Thursday, 14 April 2011

When a Boat-Wife Jumps Ship

Photo Credit: The Mirror*
When I was a little girl, younger than seven, I used to day-dream about being a gypsy. I had visions of myself in colourful clothes, huddled around a campfire, surrounded by beautiful countryside and like-minded romantic day-dreamers. I dreamed of living close to nature, the freedom of the open road and the gaily painted charm of a traditional gypsy caravan. By the time I reached my early twenties, I had acknowledged that a twentieth century horse-drawn life would be difficult, (not least because I was a little bit scared of horses.)  I began to fantasise about living in a bus! On the free-party scene in the nineties, dancing in fields to ‘illegal’ sound systems, I had friends who were ‘New Age travellers’. Their life was tough, they had to know their legal rights and be prepared to argue with the police when they knew that they were legitimately camped on common land. Drinking water was limited and hauled about in heavy containers. They were a hard working family of four who loved nature, variety and the open road, but they had to face prejudice and many other difficulties. I knew then that I was not ‘hard core’ enough to be that kind of traveller. (Not least because I didn’t have a driving licence.) I was living in a rented flat in Kentish Town when I saw a narrowboat for sale near Camden lock, and I realised that it was the life for me.

Fast forward ten years (at 3mph) through my journey from a single care-free narrowboater, to a married mother of two. I used self-hypnosis to have two natural homebirths on board, and named my eldest child after my first boat. It is only now that she is three years old,  and going to pre-school that the challenges of bringing up a young family have lead me to question my lifestyle.

Something had to change, but making the decision was agonising. What about our dream, to be boaters, travellers, writers and parents? There were difficult conversations with the handsome Doctor.  We began house-hunting in St Albans, but we were turned down three times by landlords who didn’t want tenants with children. The monthly price of rent was astronomical to us. It seemed alien to us to be offering to buy an incredibly expensive product or service and be told that the vendor is not willing to sell (rent) to us! The product was a place to live; we are used to choosing a location and stopping there. No one has ever told us that we couldn’t stay. (Except a BW warden if you over-stay at a visitor mooring – but that’s another story!)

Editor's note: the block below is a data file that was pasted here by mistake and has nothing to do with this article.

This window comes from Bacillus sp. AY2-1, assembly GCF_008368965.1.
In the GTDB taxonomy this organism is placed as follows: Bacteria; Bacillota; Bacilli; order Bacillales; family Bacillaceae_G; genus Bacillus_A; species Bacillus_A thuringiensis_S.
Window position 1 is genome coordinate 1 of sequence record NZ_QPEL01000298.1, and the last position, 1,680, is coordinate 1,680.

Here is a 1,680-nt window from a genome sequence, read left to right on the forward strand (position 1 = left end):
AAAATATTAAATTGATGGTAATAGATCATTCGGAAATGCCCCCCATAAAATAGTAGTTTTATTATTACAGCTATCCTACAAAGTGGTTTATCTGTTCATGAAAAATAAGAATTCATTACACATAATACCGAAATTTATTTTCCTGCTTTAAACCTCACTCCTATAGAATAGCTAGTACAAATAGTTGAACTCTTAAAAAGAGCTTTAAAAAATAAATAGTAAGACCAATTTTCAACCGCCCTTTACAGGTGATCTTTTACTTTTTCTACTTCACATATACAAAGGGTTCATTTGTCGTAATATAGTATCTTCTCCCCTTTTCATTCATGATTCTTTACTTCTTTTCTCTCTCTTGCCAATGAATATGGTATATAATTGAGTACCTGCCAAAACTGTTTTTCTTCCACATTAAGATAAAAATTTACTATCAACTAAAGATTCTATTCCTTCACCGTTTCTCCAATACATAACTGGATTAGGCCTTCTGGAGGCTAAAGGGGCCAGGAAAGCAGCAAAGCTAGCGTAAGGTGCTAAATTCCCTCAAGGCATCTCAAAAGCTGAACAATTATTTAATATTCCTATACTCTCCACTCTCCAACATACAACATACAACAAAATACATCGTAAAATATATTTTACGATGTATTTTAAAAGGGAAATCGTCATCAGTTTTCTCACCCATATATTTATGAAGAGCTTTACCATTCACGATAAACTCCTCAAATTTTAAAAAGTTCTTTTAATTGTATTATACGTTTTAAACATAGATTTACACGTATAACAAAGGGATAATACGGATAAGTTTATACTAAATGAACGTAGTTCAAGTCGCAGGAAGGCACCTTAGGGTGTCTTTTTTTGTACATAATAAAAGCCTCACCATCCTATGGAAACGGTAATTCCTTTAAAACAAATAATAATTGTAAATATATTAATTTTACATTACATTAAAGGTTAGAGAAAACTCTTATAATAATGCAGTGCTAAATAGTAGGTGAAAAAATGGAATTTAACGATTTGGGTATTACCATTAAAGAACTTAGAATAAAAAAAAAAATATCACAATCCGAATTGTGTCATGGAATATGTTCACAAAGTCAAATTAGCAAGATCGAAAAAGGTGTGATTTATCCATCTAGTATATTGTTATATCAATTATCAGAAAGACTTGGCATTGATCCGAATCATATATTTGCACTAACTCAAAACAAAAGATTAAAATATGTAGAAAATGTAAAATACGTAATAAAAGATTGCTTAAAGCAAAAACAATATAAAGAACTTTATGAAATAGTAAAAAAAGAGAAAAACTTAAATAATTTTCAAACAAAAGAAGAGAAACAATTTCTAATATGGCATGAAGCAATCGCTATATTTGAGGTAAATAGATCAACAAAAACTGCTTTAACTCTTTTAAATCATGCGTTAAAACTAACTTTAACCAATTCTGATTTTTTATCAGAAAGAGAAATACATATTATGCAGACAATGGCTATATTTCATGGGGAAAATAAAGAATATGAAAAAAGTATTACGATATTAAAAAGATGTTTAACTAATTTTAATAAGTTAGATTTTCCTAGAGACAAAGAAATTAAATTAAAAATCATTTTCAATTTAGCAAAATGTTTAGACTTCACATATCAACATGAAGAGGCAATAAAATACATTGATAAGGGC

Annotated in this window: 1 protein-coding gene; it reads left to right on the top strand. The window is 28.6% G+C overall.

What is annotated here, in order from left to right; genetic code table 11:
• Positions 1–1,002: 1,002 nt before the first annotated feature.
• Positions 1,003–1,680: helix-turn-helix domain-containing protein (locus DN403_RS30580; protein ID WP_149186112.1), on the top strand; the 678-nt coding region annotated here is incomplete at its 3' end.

I wrestled with my inner-self and quarrelled with my imaginary friends. I decided to write an article or a series of articles about families who live aboard, and families who ‘jump ship’. 

I wondered, what makes someone decide to live aboard? Does having children change that? Why do some families stay living aboard, and others decide that as their children grow older, it’s time to leave the waterways and live ashore? I interviewed boaters and ex-boaters about life afloat. The first two replies that I got back completely changed my mind and changed the course of our lives all over again.


*Read Andree Frieze’s report on gypsy caravan holidays in The Mirror.
To read the boaters' interviews click on 'Meet The Boaters' in the tag cloud.


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